Robert Bryce :

ideas. So rather than the heterodoxy or opinion you got this whole Well, I don't know orthodoxy, I guess so. Well, I'm gonna interrupt here. So you finished introducing yourself him? Yeah. So you consider yourself a journalist. That that's your that's in your career, then

Joel Kotkin :

I'm a writer, you know, the, the, you know, one of the terrible things about the sort of credentialism that we have today is that the idea that somebody makes his living or her living as a writer is not sufficient, you have to have, you know, three graduate degrees and you have to, which, you know, tends to mean that you do follow a certain orthodoxy. The people that I consider my great role models, none of them had much to do with universities, you know, think about people like the TOEFL. or, or, for that matter, Marx or nature or any of the really interesting writers. They were all kind of self taught people who, you know, learn things out in the world and then made their, their conclusions. What we have now is something very much like a credential society where you have to have this credential to say Anything so even a really brilliant animals like I was just talking to Mike Shellenberger he gets taken off the the the Facebook page or and the page forums, because some of the scientists disagree. Well, scientists is supposed to disagree. By the way, I was brought up in a scientific environment my father taught at a medical school. He, you know, he was very much a sort of person with a scientific orientation. I'm not hostile to it at all. I just think that, that I always think of this line by from my father, who died many years ago he said, Who killed the most people in history? He said doctors, because we thought something was true. And it turned out not to be true. You know, whether you go back to, you know, using leeches and bleeding people and right 17th century, or some of the treatments that we have what we can tell just with the COVID situation that some of the initial therapies were the exact wrong thing. And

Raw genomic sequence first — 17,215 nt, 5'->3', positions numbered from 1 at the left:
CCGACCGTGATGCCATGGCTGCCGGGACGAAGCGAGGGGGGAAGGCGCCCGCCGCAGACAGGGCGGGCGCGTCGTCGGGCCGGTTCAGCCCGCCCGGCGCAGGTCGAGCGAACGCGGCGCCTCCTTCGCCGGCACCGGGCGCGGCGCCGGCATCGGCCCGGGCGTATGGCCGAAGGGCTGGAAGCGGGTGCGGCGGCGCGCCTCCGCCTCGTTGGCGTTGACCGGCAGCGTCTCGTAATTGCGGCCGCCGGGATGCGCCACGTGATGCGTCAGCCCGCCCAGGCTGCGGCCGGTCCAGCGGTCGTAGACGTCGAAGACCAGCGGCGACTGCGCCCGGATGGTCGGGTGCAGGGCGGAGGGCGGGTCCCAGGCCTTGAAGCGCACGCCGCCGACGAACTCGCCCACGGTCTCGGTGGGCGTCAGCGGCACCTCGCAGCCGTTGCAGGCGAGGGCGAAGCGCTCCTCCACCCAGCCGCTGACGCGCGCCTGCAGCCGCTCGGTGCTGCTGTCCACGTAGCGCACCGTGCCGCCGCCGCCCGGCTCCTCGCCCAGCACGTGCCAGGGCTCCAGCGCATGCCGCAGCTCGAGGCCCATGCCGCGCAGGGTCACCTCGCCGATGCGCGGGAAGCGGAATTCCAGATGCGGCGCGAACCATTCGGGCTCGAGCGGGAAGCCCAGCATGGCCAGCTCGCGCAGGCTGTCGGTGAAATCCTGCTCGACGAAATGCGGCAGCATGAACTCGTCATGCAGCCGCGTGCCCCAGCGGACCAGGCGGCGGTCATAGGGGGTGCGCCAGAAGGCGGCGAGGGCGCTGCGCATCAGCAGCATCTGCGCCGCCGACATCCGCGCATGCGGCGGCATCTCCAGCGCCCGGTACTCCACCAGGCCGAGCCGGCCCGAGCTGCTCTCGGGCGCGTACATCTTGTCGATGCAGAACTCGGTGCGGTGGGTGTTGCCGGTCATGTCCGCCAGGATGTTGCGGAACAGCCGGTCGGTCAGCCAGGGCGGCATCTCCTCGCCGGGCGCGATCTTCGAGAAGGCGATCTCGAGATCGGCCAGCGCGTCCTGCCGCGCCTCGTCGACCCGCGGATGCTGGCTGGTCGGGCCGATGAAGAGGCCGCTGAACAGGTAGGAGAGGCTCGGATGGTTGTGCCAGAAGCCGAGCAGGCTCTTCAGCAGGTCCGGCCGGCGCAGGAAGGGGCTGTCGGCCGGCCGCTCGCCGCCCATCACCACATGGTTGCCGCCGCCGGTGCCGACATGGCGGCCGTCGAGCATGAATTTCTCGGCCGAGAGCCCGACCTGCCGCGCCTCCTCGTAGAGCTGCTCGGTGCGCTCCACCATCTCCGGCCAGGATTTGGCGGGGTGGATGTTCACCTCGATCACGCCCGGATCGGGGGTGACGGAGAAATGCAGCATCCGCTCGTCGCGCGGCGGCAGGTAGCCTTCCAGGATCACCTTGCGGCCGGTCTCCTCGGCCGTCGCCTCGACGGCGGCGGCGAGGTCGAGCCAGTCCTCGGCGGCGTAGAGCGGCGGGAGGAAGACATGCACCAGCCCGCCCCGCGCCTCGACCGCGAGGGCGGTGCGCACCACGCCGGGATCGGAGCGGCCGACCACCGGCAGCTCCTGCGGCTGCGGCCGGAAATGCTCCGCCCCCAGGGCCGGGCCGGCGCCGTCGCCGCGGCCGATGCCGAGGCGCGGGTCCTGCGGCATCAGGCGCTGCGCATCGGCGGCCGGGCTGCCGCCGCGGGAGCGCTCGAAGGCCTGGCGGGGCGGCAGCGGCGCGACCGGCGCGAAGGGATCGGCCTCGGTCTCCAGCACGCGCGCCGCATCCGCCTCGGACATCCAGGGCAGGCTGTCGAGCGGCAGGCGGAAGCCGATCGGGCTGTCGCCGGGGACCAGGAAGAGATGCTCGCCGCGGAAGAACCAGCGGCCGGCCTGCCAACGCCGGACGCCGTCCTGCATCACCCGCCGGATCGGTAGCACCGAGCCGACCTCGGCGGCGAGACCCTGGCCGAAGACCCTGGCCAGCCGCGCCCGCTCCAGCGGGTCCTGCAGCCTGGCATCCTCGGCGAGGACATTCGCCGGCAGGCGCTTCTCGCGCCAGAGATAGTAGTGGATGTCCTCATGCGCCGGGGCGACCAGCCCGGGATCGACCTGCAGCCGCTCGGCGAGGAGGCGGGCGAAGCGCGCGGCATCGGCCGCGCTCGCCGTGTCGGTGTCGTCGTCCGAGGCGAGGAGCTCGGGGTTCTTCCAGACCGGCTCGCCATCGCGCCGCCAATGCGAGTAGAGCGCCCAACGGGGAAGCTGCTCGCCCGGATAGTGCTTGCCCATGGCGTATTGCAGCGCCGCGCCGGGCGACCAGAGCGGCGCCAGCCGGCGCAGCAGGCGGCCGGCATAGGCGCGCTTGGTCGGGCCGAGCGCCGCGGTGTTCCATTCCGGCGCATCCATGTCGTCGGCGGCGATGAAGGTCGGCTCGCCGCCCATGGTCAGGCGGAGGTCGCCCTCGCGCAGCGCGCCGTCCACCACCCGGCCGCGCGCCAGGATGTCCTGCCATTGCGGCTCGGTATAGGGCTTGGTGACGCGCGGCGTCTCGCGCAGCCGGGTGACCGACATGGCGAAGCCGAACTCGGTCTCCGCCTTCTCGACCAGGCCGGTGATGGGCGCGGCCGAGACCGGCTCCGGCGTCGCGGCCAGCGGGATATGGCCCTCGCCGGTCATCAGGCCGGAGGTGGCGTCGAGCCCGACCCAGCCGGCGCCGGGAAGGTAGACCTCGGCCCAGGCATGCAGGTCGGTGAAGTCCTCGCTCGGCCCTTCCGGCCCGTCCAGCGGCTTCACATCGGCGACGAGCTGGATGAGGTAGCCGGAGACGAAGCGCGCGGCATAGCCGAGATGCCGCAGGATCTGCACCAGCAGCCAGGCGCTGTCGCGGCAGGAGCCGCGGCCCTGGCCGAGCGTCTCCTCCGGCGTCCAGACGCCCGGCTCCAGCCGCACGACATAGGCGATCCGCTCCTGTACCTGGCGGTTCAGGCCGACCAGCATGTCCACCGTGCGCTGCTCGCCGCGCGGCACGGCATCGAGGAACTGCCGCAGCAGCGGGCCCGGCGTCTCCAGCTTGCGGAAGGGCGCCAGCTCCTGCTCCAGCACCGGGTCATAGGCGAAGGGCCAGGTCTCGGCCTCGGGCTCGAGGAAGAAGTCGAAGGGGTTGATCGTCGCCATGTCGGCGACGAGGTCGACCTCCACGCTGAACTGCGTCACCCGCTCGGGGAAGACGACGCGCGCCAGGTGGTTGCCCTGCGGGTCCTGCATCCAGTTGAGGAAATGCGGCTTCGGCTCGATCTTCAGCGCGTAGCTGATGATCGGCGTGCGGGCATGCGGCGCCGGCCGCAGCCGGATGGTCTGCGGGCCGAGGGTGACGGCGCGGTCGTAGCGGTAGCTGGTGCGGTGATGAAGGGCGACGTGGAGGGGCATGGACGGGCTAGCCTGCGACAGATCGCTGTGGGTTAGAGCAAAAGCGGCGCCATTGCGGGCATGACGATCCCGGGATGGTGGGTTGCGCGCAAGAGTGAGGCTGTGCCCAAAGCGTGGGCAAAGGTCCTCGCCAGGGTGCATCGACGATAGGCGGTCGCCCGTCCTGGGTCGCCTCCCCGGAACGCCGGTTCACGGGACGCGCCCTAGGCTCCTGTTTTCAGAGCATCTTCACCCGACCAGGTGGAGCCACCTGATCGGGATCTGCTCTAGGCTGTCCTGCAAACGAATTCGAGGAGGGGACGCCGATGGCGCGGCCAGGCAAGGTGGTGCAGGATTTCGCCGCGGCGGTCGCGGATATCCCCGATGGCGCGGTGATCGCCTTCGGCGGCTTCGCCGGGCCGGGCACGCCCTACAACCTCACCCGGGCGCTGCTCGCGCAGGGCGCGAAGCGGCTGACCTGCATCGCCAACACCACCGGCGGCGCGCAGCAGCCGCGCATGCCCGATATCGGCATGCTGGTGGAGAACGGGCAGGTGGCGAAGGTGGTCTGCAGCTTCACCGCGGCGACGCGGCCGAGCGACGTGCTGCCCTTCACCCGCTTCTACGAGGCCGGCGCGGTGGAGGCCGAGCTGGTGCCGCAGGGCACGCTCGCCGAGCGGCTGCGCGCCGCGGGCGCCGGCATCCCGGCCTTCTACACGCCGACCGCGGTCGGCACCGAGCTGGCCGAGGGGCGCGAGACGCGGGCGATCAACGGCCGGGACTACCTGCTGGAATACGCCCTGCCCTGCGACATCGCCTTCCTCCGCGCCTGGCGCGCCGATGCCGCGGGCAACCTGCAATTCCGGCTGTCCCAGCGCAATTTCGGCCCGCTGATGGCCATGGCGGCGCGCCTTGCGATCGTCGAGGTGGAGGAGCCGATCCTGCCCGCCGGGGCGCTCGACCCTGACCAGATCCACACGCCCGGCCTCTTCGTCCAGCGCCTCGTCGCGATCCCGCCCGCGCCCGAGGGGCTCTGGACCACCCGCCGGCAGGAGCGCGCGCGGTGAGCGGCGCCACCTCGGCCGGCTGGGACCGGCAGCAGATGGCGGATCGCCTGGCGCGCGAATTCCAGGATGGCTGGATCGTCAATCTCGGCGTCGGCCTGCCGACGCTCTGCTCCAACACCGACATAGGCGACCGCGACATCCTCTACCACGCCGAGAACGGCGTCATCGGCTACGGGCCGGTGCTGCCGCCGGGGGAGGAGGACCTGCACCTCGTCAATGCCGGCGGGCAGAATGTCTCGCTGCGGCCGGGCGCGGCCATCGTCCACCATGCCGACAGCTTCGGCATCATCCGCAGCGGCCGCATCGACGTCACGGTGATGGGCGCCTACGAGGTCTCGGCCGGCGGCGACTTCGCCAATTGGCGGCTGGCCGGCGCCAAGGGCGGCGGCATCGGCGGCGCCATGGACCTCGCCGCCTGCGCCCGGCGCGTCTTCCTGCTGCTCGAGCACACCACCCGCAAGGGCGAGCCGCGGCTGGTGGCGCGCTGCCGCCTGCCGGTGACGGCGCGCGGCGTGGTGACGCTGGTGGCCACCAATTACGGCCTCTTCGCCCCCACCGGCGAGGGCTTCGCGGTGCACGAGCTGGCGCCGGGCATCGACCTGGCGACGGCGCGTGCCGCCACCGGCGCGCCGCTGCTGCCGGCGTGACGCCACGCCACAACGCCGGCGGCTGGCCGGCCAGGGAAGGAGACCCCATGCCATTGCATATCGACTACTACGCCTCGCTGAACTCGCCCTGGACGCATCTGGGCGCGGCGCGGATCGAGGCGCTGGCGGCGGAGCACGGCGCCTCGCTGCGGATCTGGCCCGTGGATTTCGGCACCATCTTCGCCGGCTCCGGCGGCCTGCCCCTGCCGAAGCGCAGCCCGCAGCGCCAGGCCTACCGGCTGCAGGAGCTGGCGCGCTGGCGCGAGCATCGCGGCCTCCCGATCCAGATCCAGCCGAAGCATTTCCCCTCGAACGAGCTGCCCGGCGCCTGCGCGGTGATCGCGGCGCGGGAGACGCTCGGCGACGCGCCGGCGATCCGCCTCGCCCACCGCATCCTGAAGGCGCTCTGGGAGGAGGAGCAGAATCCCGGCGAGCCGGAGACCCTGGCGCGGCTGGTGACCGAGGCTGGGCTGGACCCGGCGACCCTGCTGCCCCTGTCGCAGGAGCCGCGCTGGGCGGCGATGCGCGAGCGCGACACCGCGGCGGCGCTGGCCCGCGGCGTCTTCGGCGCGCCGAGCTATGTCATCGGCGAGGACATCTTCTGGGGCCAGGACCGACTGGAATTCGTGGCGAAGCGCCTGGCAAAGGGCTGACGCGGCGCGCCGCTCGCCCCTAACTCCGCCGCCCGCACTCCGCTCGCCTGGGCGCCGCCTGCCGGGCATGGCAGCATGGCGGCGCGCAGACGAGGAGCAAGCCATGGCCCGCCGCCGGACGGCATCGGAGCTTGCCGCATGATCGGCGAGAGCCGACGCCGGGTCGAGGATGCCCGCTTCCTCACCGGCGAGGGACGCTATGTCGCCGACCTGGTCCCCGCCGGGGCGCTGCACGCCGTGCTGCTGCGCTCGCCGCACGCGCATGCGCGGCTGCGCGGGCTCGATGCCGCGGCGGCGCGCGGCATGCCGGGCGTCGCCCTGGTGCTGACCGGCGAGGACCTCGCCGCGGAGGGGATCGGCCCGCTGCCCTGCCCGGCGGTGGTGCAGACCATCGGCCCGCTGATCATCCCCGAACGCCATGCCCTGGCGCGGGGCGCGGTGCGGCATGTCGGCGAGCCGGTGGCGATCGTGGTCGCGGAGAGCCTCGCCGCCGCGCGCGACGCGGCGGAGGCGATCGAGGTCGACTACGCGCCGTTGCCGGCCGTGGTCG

Robert Bryce :

putting people and putting people in nursing homes, it was the exact wrong thing to do. Because that became one of the biggest deaths zones for probably the biggest, by far the well 40 42%, according to published work by by free up in the New York Times published the same So, okay, so you're against credentialism. And you're a journalist, but you also have a you have credentials with Chapman University, and you do have an academic home. But we didn't necessarily, you know, I want to just kind of establish your your bona fides here at the top to talk about, you know, your background and where you're coming from. But you've been writing about class for a long time. And it's at the root really, of this book. I mean, it's really fundamentally a book about class and the growing class divide. So tell me why is that why is that so important to you? You were born and raised in New York. Is that right and in in the what part of New York?

Joel Kotkin :